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Terrorism and Indian democracy

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  • mohammad imran
    Date:30/07/2008 URL: http://www.thehindu.com/2008/07/30/stories/2008073055181100.htm Back Opinion - News Analysis Terrorism and Indian democracy C. Raj Kumar
    Message 1 of 1 , Jul 29, 2008
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      Date:30/07/2008 URL:
      http://www.thehindu.com/2008/07/30/stories/2008073055181100.htm Back

      Opinion - News Analysis

      Terrorism and Indian democracy

      C. Raj Kumar

      There is a need to establish a Central Anti-Terrorism Commission under
      the PMO.

      The recent acts of terror that took place in Ahmedabad and Bangalore
      have once again brought to the forefront the problem of terrorism that
      continues to take innocent lives and shows no signs of abating. Every
      time there is a terrorist attack, the familiarity of the policy
      discourse in politics and society is deeply frustrating. No doubt,
      terrorism undermines the human rights of people. No society that
      respects the rights of its people can be silent when the most fundam
      ental right to life and liberty is violated. After this round of
      terrorist attacks, some politicians in India have used the phrase, “war
      on terror.” This is a very familiar usage by the U.S. administration
      and it is anybody’s guess as to how the so-called “war on terror” has
      failed globally. In fact, “war on drugs” failed too. The propensity to
      launch wars to solve problems fails to capture the importance of the
      problem or the need for formulating coherent legal, policy and
      institutional responses.

      In this context, it is pertinent to recollect a global policy
      perspective. The U.N. Secretary-General’s High Level Panel on Threats,
      Challenges and Change in its report “A More Secure World: Our Shared
      Responsibility” noted: “Terrorism attacks the values that lie at the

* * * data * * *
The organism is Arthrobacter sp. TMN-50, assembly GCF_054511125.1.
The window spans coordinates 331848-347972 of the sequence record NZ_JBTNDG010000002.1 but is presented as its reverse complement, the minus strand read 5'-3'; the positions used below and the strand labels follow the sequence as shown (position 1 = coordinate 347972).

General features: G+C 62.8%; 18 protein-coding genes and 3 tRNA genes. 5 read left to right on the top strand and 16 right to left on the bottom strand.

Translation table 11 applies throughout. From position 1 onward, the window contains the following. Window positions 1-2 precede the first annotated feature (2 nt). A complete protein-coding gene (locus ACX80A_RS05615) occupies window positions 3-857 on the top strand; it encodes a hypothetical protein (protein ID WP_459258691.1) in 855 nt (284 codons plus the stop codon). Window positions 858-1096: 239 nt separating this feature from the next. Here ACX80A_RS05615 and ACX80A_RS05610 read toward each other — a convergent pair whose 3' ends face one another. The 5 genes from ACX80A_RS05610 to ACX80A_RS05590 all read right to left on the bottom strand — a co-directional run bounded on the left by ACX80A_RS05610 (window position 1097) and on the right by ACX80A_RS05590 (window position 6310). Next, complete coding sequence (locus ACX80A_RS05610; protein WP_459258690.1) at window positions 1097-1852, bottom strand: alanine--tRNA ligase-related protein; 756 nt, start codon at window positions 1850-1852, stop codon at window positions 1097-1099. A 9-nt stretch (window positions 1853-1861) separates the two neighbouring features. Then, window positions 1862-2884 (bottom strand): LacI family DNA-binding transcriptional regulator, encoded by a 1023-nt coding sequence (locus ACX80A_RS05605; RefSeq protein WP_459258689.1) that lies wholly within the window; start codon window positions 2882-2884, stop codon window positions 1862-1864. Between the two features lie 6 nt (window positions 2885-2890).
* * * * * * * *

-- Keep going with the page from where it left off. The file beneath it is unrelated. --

heart of the Charter of the United Nations: respect for human rights,
      the rule of law; rules of war that protect civilians, tolerance among
      peoples and nations; and the peaceful resolution of conflict. Terrorism
      flourishes in environments of despair, humiliation, poverty, political
      oppression, extremism and human rights abuse; it also flourishes in
      contexts of regional conflict and foreign occupation; and it profits
      from weak State capacity to maintain law order.” It is important for
      the Indian state to keep in mind all these aspects while formulating
      its response to terrorism.
      Legal responses

      The Indian legal system suffers from many inadequacies and protecting
      the rule of law amidst a crisis in the criminal justice system is one
      of many that hinder the fight against terrorism. Our law enforcement
      machinery has in the past used anti-terror laws as a tool for many
      human rights violations and also to discriminate against minorities and
      other marginalised sections of the society. Any attempt to give more
      powers to the police and law enforcement machinery to fight terror
      needs to be carefully examined so that these powers are adequately
      provided with due checks and balances. Passing more stringent laws or,
      for that matter, giving more powers to the law enforcement machinery is
      not necessarily going to create a more secure environment. What is
      necessary is to have a multi-pronged systematic approach to fighting
      terrorism recognising that the the exercise should not undermine the
      basic principles of democratic governance, human rights and civil
      De-politicising national security

      India is a complex society to govern. The Central government and the
      State governments have their own jurisdictions on many matters and both